Magnesium is an essential plant nutrient. It has a wide range of key roles in many plant functions. One of magnesium’s well-known roles is in the photosynthesis process, as it is a building block of chlorophyll, which makes leaves appear green. Magnesium deficiency might be a significant limiting factor in crop production.
Magnesium Availability and Uptake
Conditions such as, low soil pH, low temperatures, dry soil conditions and high levels of competing elements, such as potassium and calcium, reduce the availability of magnesium. Under such conditions, magnesium deficiency is more likely. Increasingly magnesium deficiency has become a problem in conventional farming worldwide following chemical fertilisers becoming commonplace. Considerable leaching of all minerals takes place in high rainfall areas as well. Magnesium interacts with calcium and must always be considered in relation to calcium.
Magnesium Uptake by Plants
Plants take up magnesium in its ionic form Mg+2, which is the form of dissolved magnesium in the soil solution. The uptake of magnesium by plants is dominated by two main processes:
- Passive uptake, driven by transpiration stream.
- Diffusion – magnesium ions move from zones of high concentration to zones of lower concentration.
Therefore, the magnesium amounts that the plant can take up depend on its concentration in the soil solution and on the capacity of the soil to replenish the soil solution with magnesium.
Effect of Soil pH on magnesium availability:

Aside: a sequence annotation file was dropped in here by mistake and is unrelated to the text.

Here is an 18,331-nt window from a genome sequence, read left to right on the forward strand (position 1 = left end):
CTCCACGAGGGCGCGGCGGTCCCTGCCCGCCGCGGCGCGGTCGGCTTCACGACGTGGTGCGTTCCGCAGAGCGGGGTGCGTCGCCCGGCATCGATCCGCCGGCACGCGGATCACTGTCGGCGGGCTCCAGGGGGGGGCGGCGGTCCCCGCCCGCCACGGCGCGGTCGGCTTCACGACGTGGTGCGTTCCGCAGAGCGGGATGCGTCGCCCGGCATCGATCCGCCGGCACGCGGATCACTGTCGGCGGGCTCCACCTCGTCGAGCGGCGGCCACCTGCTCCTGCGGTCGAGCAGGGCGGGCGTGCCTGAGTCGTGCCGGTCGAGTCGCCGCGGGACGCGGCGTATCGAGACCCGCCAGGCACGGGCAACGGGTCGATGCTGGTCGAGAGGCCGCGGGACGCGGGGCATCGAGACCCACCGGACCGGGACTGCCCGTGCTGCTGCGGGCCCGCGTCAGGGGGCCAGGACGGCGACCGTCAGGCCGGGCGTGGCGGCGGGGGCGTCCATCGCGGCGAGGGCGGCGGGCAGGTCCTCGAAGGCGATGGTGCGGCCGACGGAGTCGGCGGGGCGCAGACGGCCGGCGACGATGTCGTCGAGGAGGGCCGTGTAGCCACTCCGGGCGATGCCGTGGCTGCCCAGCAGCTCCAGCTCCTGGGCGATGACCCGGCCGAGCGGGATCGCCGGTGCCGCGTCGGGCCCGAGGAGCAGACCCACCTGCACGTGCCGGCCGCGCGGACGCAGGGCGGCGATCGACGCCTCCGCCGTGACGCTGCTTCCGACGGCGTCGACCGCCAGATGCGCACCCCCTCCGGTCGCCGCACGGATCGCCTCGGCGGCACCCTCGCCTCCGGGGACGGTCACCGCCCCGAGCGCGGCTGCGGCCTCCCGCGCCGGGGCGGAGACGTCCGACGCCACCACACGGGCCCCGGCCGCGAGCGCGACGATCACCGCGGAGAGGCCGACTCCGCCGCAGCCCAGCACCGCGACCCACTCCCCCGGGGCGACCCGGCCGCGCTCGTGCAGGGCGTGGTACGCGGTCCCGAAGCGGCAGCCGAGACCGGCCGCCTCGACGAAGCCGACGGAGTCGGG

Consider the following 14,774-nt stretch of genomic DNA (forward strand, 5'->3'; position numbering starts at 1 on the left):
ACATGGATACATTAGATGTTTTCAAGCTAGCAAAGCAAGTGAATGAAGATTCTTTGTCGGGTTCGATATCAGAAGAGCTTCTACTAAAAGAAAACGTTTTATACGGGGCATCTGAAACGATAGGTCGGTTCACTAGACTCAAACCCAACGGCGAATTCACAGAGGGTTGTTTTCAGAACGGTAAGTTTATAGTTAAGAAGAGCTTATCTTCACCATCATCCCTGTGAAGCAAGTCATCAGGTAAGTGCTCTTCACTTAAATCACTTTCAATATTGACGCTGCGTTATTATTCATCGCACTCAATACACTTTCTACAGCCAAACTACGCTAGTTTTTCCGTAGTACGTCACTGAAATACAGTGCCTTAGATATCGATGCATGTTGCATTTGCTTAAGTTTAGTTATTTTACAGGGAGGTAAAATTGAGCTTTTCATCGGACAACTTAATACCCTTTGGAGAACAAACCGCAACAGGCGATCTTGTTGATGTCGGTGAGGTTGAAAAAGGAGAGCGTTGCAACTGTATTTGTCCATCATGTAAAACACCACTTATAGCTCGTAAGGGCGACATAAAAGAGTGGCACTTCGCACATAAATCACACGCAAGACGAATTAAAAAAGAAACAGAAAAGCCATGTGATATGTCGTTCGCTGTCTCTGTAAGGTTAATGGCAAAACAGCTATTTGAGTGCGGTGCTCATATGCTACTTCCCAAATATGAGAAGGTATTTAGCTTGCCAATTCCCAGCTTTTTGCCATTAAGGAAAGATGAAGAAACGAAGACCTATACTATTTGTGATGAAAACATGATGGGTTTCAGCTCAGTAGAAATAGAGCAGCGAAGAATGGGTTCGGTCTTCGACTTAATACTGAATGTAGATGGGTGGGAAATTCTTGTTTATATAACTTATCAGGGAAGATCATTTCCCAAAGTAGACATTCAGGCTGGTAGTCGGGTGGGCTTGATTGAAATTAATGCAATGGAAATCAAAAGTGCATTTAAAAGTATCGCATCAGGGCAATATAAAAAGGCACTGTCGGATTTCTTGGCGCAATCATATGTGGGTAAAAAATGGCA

- In low-pH soils, the solubility of magnesium decreases and it becomes less available.
- Due to the large hydrated radius of the magnesium ion, the strength of its bond to the exchange sites in soil is relatively low. Acidic soils increase the tendency of magnesium to leach, because they have less exchangeable sites (lower CEC).
- In addition, in acidic soils, elements such as manganese and aluminum become more soluble and result in reduced magnesium uptake.
- Other positive-charged ions, such as potassium and ammonium may also compete with magnesium and reduce its uptake and translocation from the roots to upper plant parts. Therefore, excessive applications of these nutrients might prompt magnesium deficiency. Care should be especially taken in sandy soils, as their CEC is low and they can hold less magnesium.
Magnesium deficiency, like any deficiency, leads to reduction in yield. It also leads to higher susceptibility to plant disease and ensuing animal health problems. Since magnesium is mobile within the plant, deficiency symptoms appear on lower and older leaves first. The first symptom is pale leaves, which then develop an interveinal chlorosis. In some plants, reddish or purple spots will appear on the leaves. Deficient plants that are exposed to high light intensities will show more symptoms. Pat Coleby advised that to detect magnesium deficiency it is best to monitor the soil as plant tissue tests can show a deficiency when there is none. Neil Kinsey stated that too little or too much magnesium exhibits the same signs.
Animals showing signs of magnesium deficiency may have deformed or abnormal bone growth. Excessively nervous behaviour is also attributed to a lack of magnesium. Pat suggested a few months of supplementation with dolomite lime will correct these problems.
Ref: Smart Fertiliser Management; Pat Coleby Natural Farming